Russia Returns 16 Long-Sought Books

The Lubavitch movement is celebrating the transfer of 16 more religious books to a Lubavitch-run synagogue in Moscow. But it is unclear when — and indeed, if — the balance of the thousands of books that make up the “Schneerson Library” will come into the ultra-Orthodox group’s hands.

Earlier this month, a group of Lubavitch Jews gathered in a downtown Moscow synagogue to welcome the 16 books that were returned to the movement from the Russian State Library, formerly known as the Lenin Library, where the collection has been held for the last 80 years.

With the 16 volumes returned this month, the count of books from the collection released by Russia this year increased to 30. Fourteen books were returned earlier this year in two batches.

A few years after the Russian Revolution, the books — estimates range from 4,000 to 12,000 volumes — were seized from the fifth Lubavitcher rebbe, Rabbi Yosef Yitzchak Schneerson, as part of a crackdown on religion.

Excitement, singing and clapping filled the room as West Coast Chabad director Rabbi Boruch Shlomo Cunin, who described the transfer as “the fulfillment of 80 years of imprisonment,” carried the pile of antique books into the Bronnaya Synagogue’s main hall. Long tables were put together and covered with tallitot (prayer shawls), before the books were laid out.

Cunin opened the front page of the thickest volume in the pile. “It’s Gemarrah,” he announced, referring to a volume of Talmudic texts. Another book turned out to be a 200-year-old prayer book of the first Lubavitcher rebbe, and Cunin recited his evening prayer over the newly found treasure.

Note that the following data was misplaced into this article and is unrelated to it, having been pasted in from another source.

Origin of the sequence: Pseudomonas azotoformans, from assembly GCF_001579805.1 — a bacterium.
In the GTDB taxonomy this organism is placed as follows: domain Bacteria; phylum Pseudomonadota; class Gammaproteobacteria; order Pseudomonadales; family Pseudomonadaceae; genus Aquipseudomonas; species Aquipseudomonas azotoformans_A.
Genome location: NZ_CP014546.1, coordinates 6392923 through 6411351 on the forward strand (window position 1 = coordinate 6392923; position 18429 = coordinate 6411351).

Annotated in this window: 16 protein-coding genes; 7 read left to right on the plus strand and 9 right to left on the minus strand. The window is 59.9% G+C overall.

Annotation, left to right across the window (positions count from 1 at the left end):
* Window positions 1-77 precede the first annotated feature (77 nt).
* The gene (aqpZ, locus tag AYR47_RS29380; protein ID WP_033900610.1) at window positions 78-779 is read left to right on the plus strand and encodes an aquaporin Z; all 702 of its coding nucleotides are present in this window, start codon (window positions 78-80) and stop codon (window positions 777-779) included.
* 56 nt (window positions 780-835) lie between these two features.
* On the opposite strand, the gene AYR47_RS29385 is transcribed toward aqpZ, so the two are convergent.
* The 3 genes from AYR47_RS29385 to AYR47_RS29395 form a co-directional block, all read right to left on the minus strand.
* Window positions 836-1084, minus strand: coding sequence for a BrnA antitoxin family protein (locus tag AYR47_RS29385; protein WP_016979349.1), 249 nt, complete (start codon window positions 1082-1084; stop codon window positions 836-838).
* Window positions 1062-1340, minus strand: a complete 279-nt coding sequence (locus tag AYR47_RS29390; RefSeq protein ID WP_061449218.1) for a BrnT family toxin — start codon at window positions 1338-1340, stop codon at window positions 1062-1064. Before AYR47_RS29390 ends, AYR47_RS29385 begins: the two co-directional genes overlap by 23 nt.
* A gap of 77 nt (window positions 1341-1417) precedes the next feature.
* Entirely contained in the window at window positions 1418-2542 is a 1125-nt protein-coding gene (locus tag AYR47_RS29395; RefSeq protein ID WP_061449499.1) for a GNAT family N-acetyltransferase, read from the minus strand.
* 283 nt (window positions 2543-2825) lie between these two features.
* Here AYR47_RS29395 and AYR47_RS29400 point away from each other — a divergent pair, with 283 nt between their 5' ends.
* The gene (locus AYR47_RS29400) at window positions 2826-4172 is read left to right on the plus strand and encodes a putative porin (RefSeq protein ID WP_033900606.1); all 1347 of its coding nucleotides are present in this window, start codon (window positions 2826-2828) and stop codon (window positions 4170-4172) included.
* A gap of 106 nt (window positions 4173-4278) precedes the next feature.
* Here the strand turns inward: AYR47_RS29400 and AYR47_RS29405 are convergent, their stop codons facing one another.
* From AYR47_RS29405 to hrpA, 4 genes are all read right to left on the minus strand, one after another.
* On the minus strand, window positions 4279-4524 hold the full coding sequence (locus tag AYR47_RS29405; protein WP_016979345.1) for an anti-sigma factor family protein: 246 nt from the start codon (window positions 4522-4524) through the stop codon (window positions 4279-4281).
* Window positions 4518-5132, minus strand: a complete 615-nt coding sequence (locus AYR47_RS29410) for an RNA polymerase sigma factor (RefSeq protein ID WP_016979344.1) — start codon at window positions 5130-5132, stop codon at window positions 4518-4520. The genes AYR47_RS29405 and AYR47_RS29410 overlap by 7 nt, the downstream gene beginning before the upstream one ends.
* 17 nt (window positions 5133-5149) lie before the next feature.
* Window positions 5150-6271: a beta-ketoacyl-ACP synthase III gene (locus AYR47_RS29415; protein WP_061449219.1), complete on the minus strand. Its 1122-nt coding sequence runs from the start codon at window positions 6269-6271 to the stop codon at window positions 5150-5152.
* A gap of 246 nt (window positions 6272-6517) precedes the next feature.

The return of the books came after more than a decade of efforts. Agudas Chasidei Chabad-Lubavitch, a group affiliated with the Lubavitch movement, was established in 1990 with the goal of achieving the release of the Schneerson collection.

It took appeals by three U.S. administrations, all 100 U.S. senators, heads of state from various nations and Jewish leaders from around the world “to get these 16 volumes,” said the Los Angeles-based Cunin, who has been spearheading the Lubavitch effort to get the books returned. More directly, a gesture from the Bush administration apparently made the return possible.

At a ceremony in Moscow earlier this month, the United States returned to Russia an archive of the Smolensk Regional Committee of the Communist Party. At the end of World War II, the U.S. armed forces came into possession of the archive, looted by the Nazis when they occupied Russia during World War II. To show its appreciation for the archive, Russia agreed to return part of the Schneerson library. A senior Russian State Library official in charge of the Schneerson collection said the library was asked “to expedite the return” of some books to Lubavitch when the United States indicated it was ready to give back the Smolensk archive.

“These books are now the property of Chabad,” said Meri Trifonenko, head of the Russian State Library’s Oriental Center, where the collection is stored.

Rabbi Berel Lazar, leader of the Lubavitch movement in the former Soviet Union and one of Russia’s two chief rabbis, confirmed that the books will be transferred to the library at Moscow’s Marina Roscha Synagogue and Community Center, the movement’s main facility in Russia.

As part of the arrangement, the books must stay in Russia for now. A decision on the matter by the Russian Ministry of Culture could allow the Lubavitch movement to transfer the books to Brooklyn, location of the group’s international headquarters. However, it is unclear whether all parts of the Lubavitch movement want the books taken out of Russia.

The State Library’s Trifonenko said no more books have been marked for transfer to Chabad in the near future. She said that only those books from the Schneerson collection that have duplicates in the State Library’s main collection were transferred to Chabad.

Lubavitch officials said they hope the Russians will follow up on the return of the books. Cunin indicated that Chabad will continue its practice of appealing to the U.S. leadership to press Russia on the matter.